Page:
Lewis Francis James Jeanneret

For the past three generations, Lewis Francis James Jeanneret was the end of the line in the search for our ancestors.

 

As the internet gains momentum, and more and more records are digitised, evidence of his existence in London begins to surface. At age sixteen in 1798 Lewis was granted Freedom of the City and apprenticed as a Stationer.

 

Charles Dickens’ describes the Stationer’s art his novel, Bleak House, Chapter 10:

 

On the eastern borders of Chancery Lane, that is to say, more particularly in Cook’s Court, Cursitor Street,Mr. Snagsby, law- stationer, pursues his lawful calling. In the shade of Cook’s Court, at most times a shady place, Mr. Snagsby has dealt in all sorts of blank forms of legal process; in skins and rolls of parchment; in paper — foolscap, brief, draft, brown, white, whitey- brown, and blotting; in stamps; in office-quills, pens, ink, India- rubber, pounce, pins, pencils, sealing-wax, and wafers; in red tape and green ferret; in pocketbooks, almanacs, diaries, and law lists; in string boxes, rulers, inkstands — glass and leaden — pen-knives, scissors, bodkins, and other small office-cutlery; in short, in articles too numerous to mention, ever since he was out of his time and went into partnership with Peffer.

 

In 1782 when Lewis was age ten his eldest brother Samuel drowned in the East Indies. Around the same time two of his brothers, Abraham and Henry, became solicitors. Perhaps not suited to life as a stationer Lewis changed professions and became an Ironmonger. Land tax records indicate that he carried on his business at various addresses.

 

Lewis's mother Elizabeth died in 1791 when he was nineteen. His father had died nine years earlier. Elizabeth's will provided the clue to discovering his parentage and the thread back to Switzerland.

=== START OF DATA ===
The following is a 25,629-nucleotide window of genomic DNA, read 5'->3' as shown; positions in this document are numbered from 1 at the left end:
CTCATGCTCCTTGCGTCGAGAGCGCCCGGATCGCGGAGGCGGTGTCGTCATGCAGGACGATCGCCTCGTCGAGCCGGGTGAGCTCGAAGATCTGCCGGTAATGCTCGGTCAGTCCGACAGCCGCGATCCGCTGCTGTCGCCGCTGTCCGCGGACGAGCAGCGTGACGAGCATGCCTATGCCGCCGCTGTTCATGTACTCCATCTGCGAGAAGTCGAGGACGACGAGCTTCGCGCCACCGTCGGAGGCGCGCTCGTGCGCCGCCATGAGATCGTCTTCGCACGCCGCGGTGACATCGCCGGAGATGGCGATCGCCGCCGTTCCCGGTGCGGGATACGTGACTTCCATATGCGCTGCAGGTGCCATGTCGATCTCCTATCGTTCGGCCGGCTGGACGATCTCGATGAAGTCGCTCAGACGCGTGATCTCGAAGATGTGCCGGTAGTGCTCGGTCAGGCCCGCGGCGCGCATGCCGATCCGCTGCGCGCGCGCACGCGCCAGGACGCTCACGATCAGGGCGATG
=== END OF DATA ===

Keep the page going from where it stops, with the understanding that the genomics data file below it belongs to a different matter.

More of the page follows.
This is the Last Will and Testament of me Elizabeth Jeanneret of the parish of Saint Anne Westminster in the county of Middlesex widow first I desire to be decently buried in the same vault with my late husband in the parish church of Saint Ann aforesaid and that my debts and financial expenses be paid and satisfied I give to my sons Samuel Jeanneret and Theodore Jeanneret the sum of five pounds each for Mourning I give to my son Lewis Jeanneret the sum of thirty pounds of lawful money of Great Britain to be paid him at the time and in manner hereinafter mentioned I give to my sister Marianne Perret residing at Switzerland the sum of three guineas I give to my dear friend Miss Moser a ring of a guinea value which I beg she will accept as a small token of my love and friendship forever I give to Mr Simon Mattery of Basinghall Street London Gentleman and my son Henry Jeanneret my executors hereinafter named the sum of seven [pounds each for their trouble in the execution of this my will and direct that all my household goods and furniture plate silver and wearing apparel shall be sold as soon as conveniently after my decease and as to the money arising by sale thereof and as to all rest residue and remainder of my estate and effects whatsoever and whosesoever I give and bequeath one ?m or half part thereof to my said son Henry Jeanneret for his own use and benefit and I will direct that the other monies or half part thereof and also the said sum of thirty pounds hereinbefore given to my said son Lewis Jeanneret be laid out by my executors in the purchase of percent consolidated Bank Annuities in trust for the benefit of my said son Lewis Jeanneret and to be paid or transferred to him upon attaining the age of twenty two years and I direct that the interest or dividends of such bank annuities shall in the meantime be paid to my said son Lewis Jeanneret as and when the same shall become due and payable but if my said son Lewis Jeanneret shall happen to die without having attained the age of twenty two years and without having a widow or any lawful issue alive surviving then I give and bequeath such monies or half part of the money arising by sale of my said household goods furniture plate linen and wearing apparel and of the residue of my estate and effects and the said sum of thirty pounds or the Bank Annuities which shall have been purchased therewith unto my said son Henry Jeanneret for his own use and benefit and I do hereby nominate and appoint the said Mr Simon Mattery and my said son Henry Jeanneret executors of this my last will and testament in witness whereof I have hereunto set my hand and seal the Twelfth day of May One Thousand Seven Hundred and Eighty Eight. Eliz. Jeanneret